March 24, 2023
In Powerful Speech, Pressley Hails Shirley Chisholm’s Legislative Prowess, Leadership on Equal Rights Amendment
“Let the record reflect that Shirley Chisholm was an effective legislator in her own right.”
“And Shirley Chisholm was a forceful champion for the Equal Rights Amendment – a cause I am honored to lead, in partnership with my colleagues and movement allies – in the House today.”
WASHINGTON – Yesterday, during Women’s History Month, Congresswoman Ayanna Pressley (MA-07) delivered a powerful House floor speech honoring the late Congresswoman Shirley Chisholm and her contributions as a legislator, including her advocacy to ratify the Equal Rights Amendment (ERA).
Earlier this year, Rep. Pressley and Senator Ben Cardin (D-MD) led their colleagues in unveiling a bicameral, joint resolution to affirm the ratification of the ERA and take a critical step toward enshrining gender equality in the United States Constitution. Last month, the Senate Judiciary Committee held a historic hearing on the Pressley-Cardin bill, the first of its kind in over 40 years.
A video of her floor speech can be found here, and a full transcript is available below.
Transcript: Rep. Pressley Hails Shirley Chisholm’s Legislative Prowess, Leadership on Equal Rights Amendment
March 23, 2023
U.S. House Floor
Mr. Speaker, neither my mother Sandy or my father Martin raised me to ask permission to lead.
I do believe that a parent is a child’s first and best teacher.
And instead of traditional bedtime stories of princes and knights in shining armor, my mother read me the powerful speeches of Black Congresswomen like Barbara Jordan and Shirley Chisholm.
Since my formative years, I have felt this soul-tie to Shirley Chisholm, long before my work led me to this chamber.
In fact, my first office here as a freshman in the 116th Congress was formerly Shirley Chisholm’s office.
Not only was Shirley, and I don’t say that to be any way disrespectful by not referring to her as a Congresswoman, but she is in fact so iconic that you can just say her first name, and it is clear who you are talking about.
Not only was Shirley a “first” as the first Black woman elected to the House of Representatives, she was disruptive, she was brave, she was a trailblazer in fighting injustice, she was an inspiration.
Very often, iconic leaders can be singularly defined by one great speech and some powerful quotes. I think it is tempting to do that with Congresswoman Shirley Chisholm, but it would be a disservice to do so.
While certainly she was the first Black woman elected to Congress, the first Black woman to pursue the U.S. presidency, let the record reflect that Shirley Chisholm was an effective legislator in her own right.
Serving here for seven terms, the daughter of immigrants from Barbados and Guyana, she has blazed the trail for every Black woman in this body, including myself today, as the first person of color and the first Black woman to ever represent the Commonwealth of Massachusetts in the US House of Representatives.
Everyone, including Vice President Kamala Harris, owes her a debt of gratitude. But her contributions go well beyond that.
During her time in these sacred halls of power, Shirley played a critical role in advancing policies that support our most vulnerable and marginalized communities.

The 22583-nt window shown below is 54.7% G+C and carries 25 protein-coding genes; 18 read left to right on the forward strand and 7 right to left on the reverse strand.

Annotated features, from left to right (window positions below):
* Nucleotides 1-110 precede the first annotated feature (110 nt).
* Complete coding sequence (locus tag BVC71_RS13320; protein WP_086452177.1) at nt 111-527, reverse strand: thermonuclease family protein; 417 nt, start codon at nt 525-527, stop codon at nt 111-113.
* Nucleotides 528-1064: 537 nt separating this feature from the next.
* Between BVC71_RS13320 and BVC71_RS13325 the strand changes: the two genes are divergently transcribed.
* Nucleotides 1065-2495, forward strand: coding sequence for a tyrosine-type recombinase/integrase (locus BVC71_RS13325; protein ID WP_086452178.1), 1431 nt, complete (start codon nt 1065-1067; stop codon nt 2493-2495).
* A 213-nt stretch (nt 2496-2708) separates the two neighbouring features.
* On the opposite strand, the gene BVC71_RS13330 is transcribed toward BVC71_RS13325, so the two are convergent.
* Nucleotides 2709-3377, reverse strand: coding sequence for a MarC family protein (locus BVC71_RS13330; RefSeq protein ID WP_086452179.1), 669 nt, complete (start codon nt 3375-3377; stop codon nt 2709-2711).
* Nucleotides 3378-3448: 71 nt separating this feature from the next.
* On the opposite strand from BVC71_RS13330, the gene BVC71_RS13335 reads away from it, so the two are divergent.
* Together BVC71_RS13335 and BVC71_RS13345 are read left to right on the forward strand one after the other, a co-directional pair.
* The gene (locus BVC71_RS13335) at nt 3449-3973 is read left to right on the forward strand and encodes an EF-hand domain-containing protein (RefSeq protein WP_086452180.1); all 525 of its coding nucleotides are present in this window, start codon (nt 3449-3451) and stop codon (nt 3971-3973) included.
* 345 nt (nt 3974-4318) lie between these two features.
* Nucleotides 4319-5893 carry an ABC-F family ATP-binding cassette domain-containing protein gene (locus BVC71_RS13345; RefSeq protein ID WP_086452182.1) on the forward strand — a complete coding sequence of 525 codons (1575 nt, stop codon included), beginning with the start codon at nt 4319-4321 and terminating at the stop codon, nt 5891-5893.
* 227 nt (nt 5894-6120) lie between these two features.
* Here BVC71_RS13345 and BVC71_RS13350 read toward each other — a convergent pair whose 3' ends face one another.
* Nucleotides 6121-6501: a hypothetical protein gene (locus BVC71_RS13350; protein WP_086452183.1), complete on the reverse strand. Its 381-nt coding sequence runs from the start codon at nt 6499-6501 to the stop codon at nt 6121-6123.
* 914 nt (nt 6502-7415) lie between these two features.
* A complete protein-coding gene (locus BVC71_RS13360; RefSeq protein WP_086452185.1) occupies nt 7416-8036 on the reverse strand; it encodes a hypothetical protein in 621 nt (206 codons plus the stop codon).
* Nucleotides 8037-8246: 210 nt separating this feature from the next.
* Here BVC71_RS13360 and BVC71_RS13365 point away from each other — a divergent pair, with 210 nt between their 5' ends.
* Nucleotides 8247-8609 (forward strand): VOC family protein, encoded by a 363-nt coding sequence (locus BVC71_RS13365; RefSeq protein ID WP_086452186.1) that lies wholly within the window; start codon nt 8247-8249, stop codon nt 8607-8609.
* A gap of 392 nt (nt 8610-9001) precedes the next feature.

As a member of the Agricultural Committee, Shirley was pivotal in enacting the SNAP program, which helps feed over 42 million people each year.
She was also one of 13 founding members, in 1971, of the Congressional Black Caucus, which today boasts its largest membership in history. And she was also a founding member of the National Women’s Political Caucus.
Everyone wants to be a part of something when it’s already established. But it takes a certain kind of grit, vision and determination to be the founder of something.
Shirley was both a visionary and a doer, and tenacious in the actualization of these caucuses, which live on today.
And Shirley Chisholm was a forceful champion for the Equal Rights Amendment — a cause I’m honored to lead in partnership with my colleagues and movement allies — in the House today.
In her words, in the words of Congresswoman Shirley Chisholm, spoken right here in the People’s House.
She said, the ERA “provides a legal basis for attack on the most subtle, most pervasive and most institutionalized form of prejudice that exists. Discrimination against women, solely on the basis of their sex is so widespread that it seems to many persons normal, natural and right.”
Mr. Speaker, Black women like Shirley Chisholm have done the work of preserving and defending our democracy for centuries. But far too often, our contributions are ignored, erased, or rendered a footnote in history.
And it’s not lost on me that the first time the ERA was put forward, women of color were not even a part of the conversation.
Today, there will be no erasure. We stand on the shoulders of folks like Shirley Chisholm, leading a multiracial, intergenerational coalition to advance this priority.
Mr. Speaker, when asked how she wanted to be remembered, Shirley Chisholm said that she wanted to be remembered as a Black woman who lived in the 20th century and dared to be herself, a catalyst for change.
Today, during Women’s History Month and every month, we honor women like Shirley. We follow in their footsteps. And we continue running, winning, leading, legislating and taking up all the space with our full authentic selves, just as Shirley taught us.
May she rest in peace and power. Happy Women’s History Month.
Thank you. I yield.